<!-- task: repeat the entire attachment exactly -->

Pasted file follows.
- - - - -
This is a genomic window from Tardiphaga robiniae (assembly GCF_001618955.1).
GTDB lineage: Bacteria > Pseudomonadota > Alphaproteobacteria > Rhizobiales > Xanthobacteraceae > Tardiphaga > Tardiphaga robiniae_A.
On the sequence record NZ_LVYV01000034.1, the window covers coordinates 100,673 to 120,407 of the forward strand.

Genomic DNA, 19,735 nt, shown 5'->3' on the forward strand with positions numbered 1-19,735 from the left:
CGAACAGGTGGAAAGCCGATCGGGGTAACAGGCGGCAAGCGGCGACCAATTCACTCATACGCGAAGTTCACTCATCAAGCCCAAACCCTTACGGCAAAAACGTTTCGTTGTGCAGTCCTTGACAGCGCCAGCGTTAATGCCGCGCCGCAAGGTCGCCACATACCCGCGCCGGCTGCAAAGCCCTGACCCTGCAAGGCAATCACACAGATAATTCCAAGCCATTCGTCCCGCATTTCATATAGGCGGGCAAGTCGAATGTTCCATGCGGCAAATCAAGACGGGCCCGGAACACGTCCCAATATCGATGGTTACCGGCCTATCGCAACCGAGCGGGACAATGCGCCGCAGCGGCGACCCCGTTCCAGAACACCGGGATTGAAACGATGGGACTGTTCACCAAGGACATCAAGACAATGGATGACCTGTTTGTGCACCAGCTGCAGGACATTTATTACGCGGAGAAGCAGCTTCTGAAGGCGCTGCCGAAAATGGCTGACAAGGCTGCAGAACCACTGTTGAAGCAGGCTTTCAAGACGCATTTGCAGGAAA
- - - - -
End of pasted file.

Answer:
This is a genomic window from Tardiphaga robiniae (assembly GCF_001618955.1).
GTDB lineage: Bacteria > Pseudomonadota > Alphaproteobacteria > Rhizobiales > Xanthobacteraceae > Tardiphaga > Tardiphaga robiniae_A.
On the sequence record NZ_LVYV01000034.1, the window covers coordinates 100,673 to 120,407 of the forward strand.

Genomic DNA, 19,735 nt, shown 5'->3' on the forward strand with positions numbered 1-19,735 from the left:
CGAACAGGTGGAAAGCCGATCGGGGTAACAGGCGGCAAGCGGCGACCAATTCACTCATACGCGAAGTTCACTCATCAAGCCCAAACCCTTACGGCAAAAACGTTTCGTTGTGCAGTCCTTGACAGCGCCAGCGTTAATGCCGCGCCGCAAGGTCGCCACATACCCGCGCCGGCTGCAAAGCCCTGACCCTGCAAGGCAATCACACAGATAATTCCAAGCCATTCGTCCCGCATTTCATATAGGCGGGCAAGTCGAATGTTCCATGCGGCAAATCAAGACGGGCCCGGAACACGTCCCAATATCGATGGTTACCGGCCTATCGCAACCGAGCGGGACAATGCGCCGCAGCGGCGACCCCGTTCCAGAACACCGGGATTGAAACGATGGGACTGTTCACCAAGGACATCAAGACAATGGATGACCTGTTTGTGCACCAGCTGCAGGACATTTATTACGCGGAGAAGCAGCTTCTGAAGGCGCTGCCGAAAATGGCTGACAAGGCTGCAGAACCACTGTTGAAGCAGGCTTTCAAGACGCATTTGCAGGAAA